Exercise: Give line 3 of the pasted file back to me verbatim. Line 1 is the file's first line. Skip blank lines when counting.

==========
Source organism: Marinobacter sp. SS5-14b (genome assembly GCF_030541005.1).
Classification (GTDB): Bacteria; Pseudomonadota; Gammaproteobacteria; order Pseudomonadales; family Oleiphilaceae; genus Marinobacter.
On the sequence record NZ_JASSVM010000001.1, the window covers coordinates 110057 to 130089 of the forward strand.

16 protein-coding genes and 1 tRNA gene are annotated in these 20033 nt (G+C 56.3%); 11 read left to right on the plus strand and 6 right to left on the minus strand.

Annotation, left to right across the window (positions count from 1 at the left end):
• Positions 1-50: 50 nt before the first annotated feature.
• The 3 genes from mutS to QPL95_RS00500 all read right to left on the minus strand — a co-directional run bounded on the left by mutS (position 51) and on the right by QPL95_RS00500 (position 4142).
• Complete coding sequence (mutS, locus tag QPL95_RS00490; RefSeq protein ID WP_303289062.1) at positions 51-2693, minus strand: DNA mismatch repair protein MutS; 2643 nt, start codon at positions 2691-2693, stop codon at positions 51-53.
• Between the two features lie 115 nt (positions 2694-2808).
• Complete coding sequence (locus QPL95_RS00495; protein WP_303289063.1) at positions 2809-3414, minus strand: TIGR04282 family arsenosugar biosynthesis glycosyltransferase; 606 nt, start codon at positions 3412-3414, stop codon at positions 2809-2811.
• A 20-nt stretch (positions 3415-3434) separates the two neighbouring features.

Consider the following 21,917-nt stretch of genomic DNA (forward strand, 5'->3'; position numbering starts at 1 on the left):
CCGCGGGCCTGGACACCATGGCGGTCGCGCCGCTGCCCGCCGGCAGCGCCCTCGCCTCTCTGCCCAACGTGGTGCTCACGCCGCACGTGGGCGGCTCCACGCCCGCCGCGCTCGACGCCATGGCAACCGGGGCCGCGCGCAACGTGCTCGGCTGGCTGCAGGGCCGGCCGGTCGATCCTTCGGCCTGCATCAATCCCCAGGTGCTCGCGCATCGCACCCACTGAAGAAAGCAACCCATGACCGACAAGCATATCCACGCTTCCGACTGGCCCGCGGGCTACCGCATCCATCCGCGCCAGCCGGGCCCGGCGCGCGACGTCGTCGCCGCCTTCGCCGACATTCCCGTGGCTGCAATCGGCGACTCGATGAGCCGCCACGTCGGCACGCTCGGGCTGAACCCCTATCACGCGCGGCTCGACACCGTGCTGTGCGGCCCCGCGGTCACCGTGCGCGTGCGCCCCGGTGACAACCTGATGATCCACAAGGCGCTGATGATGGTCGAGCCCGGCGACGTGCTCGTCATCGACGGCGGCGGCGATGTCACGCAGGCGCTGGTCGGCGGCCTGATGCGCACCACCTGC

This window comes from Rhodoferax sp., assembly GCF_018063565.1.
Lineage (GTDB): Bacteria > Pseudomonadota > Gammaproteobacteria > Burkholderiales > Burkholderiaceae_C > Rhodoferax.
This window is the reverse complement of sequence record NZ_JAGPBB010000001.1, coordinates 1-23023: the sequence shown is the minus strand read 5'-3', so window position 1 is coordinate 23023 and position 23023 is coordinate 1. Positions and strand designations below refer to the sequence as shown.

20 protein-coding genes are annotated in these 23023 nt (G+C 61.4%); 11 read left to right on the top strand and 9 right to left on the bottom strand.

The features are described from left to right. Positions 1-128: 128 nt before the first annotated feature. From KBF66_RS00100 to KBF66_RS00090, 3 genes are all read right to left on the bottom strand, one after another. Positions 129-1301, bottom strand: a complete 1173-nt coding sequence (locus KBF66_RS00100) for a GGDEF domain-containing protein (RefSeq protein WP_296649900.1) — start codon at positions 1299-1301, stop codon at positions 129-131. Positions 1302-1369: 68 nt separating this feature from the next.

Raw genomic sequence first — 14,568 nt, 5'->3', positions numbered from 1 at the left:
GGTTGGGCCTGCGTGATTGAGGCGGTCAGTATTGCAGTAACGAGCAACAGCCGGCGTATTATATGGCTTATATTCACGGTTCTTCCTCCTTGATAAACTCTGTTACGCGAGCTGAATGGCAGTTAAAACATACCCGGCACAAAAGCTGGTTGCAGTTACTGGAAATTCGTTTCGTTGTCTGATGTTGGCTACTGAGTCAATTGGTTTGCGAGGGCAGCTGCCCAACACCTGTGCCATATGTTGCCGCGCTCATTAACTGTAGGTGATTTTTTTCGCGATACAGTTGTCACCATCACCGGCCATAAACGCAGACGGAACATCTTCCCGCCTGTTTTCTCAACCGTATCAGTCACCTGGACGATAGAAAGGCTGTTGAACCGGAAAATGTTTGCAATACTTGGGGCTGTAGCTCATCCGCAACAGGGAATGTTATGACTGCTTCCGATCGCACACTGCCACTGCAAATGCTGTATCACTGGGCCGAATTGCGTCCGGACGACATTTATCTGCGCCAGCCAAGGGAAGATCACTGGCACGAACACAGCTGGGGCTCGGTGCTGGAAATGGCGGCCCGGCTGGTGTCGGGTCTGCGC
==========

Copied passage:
On the sequence record NZ_JASSVM010000001.1, the window covers coordinates 110057 to 130089 of the forward strand.